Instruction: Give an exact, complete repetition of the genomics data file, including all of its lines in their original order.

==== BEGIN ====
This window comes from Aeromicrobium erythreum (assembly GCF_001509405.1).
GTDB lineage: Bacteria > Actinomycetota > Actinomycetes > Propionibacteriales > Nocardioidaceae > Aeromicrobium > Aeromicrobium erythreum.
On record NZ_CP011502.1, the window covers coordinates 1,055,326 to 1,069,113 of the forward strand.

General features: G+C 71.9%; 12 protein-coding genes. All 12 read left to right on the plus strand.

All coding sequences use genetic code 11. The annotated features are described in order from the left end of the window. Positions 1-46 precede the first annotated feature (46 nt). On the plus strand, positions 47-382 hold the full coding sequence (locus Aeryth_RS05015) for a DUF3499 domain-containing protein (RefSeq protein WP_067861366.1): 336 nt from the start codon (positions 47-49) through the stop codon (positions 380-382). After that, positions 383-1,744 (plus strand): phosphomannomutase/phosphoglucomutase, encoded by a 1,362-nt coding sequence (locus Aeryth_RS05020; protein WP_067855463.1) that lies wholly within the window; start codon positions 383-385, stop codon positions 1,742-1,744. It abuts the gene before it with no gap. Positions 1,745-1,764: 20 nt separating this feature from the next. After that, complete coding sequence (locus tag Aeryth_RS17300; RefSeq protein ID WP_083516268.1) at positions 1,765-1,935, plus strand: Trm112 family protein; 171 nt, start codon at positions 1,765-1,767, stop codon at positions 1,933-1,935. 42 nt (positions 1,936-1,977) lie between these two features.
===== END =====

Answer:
This window comes from Aeromicrobium erythreum (assembly GCF_001509405.1).
GTDB lineage: Bacteria > Actinomycetota > Actinomycetes > Propionibacteriales > Nocardioidaceae > Aeromicrobium > Aeromicrobium erythreum.
On record NZ_CP011502.1, the window covers coordinates 1,055,326 to 1,069,113 of the forward strand.

General features: G+C 71.9%; 12 protein-coding genes. All 12 read left to right on the plus strand.

All coding sequences use genetic code 11. The annotated features are described in order from the left end of the window. Positions 1-46 precede the first annotated feature (46 nt). On the plus strand, positions 47-382 hold the full coding sequence (locus Aeryth_RS05015) for a DUF3499 domain-containing protein (RefSeq protein WP_067861366.1): 336 nt from the start codon (positions 47-49) through the stop codon (positions 380-382). After that, positions 383-1,744 (plus strand): phosphomannomutase/phosphoglucomutase, encoded by a 1,362-nt coding sequence (locus Aeryth_RS05020; protein WP_067855463.1) that lies wholly within the window; start codon positions 383-385, stop codon positions 1,742-1,744. It abuts the gene before it with no gap. Positions 1,745-1,764: 20 nt separating this feature from the next. After that, complete coding sequence (locus tag Aeryth_RS17300; RefSeq protein ID WP_083516268.1) at positions 1,765-1,935, plus strand: Trm112 family protein; 171 nt, start codon at positions 1,765-1,767, stop codon at positions 1,933-1,935. 42 nt (positions 1,936-1,977) lie between these two features.